Bioprinting has seen a number of significant developments in the last 12 months, but a momentous step forward in this area has been announced recently by Tao Xu et al of the Wake Forest Institute for Regenerative Medicine.
The premise for developing bioprinting — still an emerging technique — is the ability to fabricate viable, 3D tissue constructs through the precise deposition of cells and hydrogels in a layer-by-layer fashion. As you can imagine this brings a range of issues and challenges, one of which has been the lack of structural integrity and adequate mechanical properties for use in vivo, which limits use in load-bearing tissue engineering applications, such as cartilage.
In response to this, the research team from Wake Forest Institute have developed a hybrid printing system that has shown some very positive results. The hybrid nature of this printer comes from combining inkjet printing capabilities with an electrospinning system that can be used to fabricate viable tissues for cartilage tissue engineering applications. This combination has resulted in the team successfully producing a structure made from natural and synthetic materials, whereby synthetic materials ensure the strength of the construct and natural gel materials provide an environment that promotes cell growth.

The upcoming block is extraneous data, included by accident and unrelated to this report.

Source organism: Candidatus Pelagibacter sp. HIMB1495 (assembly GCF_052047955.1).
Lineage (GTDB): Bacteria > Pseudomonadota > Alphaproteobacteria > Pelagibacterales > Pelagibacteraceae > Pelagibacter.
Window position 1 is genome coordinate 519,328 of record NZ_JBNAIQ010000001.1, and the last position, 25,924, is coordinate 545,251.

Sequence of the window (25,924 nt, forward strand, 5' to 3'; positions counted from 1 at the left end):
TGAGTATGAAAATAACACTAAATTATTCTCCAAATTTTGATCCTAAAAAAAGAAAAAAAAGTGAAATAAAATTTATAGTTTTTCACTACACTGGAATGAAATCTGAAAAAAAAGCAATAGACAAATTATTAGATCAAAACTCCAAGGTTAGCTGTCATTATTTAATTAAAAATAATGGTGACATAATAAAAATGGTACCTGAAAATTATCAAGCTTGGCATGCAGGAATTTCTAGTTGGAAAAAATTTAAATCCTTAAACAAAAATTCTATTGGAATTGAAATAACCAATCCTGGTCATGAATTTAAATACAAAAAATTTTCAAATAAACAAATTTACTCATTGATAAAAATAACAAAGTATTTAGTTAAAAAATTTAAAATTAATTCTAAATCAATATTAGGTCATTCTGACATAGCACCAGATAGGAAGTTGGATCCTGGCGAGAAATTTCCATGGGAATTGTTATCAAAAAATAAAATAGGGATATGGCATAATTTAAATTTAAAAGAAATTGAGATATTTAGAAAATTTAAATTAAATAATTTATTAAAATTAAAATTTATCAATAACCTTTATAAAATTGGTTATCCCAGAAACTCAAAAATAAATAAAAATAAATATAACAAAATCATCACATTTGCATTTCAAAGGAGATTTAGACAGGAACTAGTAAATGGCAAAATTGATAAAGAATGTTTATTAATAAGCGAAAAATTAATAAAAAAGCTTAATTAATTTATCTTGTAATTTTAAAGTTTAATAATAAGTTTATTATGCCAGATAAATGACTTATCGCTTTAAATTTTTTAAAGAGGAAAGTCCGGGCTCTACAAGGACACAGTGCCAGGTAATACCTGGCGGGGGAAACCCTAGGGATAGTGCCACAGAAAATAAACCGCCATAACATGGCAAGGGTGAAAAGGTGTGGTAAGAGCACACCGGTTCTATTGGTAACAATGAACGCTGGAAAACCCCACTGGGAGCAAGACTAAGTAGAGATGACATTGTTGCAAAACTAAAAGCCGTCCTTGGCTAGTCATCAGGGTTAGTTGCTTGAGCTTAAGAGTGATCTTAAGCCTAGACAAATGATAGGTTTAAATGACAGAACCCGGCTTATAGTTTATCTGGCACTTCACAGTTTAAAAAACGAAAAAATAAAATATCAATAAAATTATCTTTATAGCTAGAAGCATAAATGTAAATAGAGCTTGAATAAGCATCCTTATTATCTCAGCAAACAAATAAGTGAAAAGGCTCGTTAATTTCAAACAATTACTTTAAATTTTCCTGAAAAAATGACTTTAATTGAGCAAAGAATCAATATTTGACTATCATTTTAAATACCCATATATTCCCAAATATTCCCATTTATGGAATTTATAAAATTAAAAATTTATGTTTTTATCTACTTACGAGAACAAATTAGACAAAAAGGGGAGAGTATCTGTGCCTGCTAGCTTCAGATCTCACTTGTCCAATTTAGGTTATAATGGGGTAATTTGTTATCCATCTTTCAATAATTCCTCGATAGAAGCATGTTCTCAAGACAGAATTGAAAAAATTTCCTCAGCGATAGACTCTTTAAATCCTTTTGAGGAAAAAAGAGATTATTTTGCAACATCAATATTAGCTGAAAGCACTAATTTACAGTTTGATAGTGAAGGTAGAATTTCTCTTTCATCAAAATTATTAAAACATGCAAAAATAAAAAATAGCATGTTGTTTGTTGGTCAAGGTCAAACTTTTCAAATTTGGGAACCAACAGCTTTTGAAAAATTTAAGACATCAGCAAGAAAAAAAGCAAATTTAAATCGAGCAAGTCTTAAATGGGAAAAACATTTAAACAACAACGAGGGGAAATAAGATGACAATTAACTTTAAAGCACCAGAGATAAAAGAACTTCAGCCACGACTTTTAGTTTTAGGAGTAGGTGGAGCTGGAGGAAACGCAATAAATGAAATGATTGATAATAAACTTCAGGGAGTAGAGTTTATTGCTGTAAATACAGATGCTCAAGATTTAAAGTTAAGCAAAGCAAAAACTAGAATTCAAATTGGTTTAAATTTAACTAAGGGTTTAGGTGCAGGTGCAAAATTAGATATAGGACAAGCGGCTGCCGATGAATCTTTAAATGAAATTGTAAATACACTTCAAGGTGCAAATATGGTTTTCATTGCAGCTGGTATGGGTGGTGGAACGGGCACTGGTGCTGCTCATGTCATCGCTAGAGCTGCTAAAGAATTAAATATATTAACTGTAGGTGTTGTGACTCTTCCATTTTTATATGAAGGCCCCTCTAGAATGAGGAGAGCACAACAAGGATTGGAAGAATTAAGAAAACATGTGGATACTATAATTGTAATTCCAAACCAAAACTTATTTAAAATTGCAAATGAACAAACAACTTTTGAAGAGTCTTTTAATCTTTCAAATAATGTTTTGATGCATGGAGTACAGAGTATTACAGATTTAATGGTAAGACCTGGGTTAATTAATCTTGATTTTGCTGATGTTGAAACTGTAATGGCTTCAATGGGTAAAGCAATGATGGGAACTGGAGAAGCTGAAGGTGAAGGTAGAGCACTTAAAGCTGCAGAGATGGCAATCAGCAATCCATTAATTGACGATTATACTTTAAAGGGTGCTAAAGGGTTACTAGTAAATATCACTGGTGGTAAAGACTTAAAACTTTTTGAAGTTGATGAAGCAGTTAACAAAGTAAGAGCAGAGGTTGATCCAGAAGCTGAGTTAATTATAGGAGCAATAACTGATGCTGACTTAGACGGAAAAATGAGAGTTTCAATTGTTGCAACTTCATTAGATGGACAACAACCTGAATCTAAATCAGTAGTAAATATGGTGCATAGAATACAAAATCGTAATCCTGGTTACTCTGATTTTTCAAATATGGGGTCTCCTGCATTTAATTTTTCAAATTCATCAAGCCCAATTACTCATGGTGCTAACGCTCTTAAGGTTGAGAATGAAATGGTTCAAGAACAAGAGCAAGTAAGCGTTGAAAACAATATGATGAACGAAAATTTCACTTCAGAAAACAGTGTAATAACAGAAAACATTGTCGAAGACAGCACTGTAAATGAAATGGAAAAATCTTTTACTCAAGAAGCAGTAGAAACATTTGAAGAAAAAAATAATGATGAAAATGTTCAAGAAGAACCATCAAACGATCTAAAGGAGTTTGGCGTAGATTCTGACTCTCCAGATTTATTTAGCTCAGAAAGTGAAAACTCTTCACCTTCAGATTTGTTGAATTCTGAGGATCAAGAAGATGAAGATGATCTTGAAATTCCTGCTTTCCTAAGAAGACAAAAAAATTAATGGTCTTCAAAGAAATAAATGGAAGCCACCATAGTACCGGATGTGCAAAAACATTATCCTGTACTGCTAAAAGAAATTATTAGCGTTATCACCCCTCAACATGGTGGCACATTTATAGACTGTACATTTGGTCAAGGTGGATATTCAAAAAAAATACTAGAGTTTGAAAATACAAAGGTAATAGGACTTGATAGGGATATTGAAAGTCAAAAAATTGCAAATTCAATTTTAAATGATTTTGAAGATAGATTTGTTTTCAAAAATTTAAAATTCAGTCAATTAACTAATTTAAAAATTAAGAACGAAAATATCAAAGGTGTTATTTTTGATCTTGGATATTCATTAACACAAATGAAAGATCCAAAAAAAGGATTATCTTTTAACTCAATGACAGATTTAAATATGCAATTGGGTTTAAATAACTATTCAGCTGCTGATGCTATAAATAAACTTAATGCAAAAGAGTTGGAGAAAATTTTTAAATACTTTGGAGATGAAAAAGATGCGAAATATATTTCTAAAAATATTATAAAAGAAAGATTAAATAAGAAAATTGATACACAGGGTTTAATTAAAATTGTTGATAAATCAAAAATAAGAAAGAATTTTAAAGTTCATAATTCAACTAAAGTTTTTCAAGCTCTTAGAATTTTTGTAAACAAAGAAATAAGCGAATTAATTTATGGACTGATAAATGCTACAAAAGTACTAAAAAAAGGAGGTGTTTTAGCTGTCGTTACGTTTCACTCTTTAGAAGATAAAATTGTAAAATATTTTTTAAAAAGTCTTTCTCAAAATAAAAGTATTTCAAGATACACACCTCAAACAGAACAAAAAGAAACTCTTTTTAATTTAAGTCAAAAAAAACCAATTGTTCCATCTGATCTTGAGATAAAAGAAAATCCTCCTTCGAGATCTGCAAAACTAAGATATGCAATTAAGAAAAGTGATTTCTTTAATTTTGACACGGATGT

The process itself involved combining flexible electrospun synthetic polymer one layer at a time, with a solution of cartilage cells from a rabbit ear that were deposited using the traditional ink jet printer. The constructs were square with a 10cm diagonal and a 0.4mm thickness.
According to James Yoo, a Professor at the Wake Forest Institute for Regenerative Medicine, and an author on the study: “This is a proof of concept study and illustrates that a combination of materials and fabrication methods generates durable implantable constructs. Other methods of fabrication, such as robotic systems, are currently being developed to further improve the production of implantable tissue constructs.”
Furthermore, the team has stated that future potential also lies in cartilage constructs that could be clinically applied by using an MRI scan of a body part, such as the knee, as a blueprint for creating a matching construct. A careful selection of scaffold material for each patient’s construct would allow the implant to withstand mechanical forces while encouraging new cartilage to organise and fill the defect.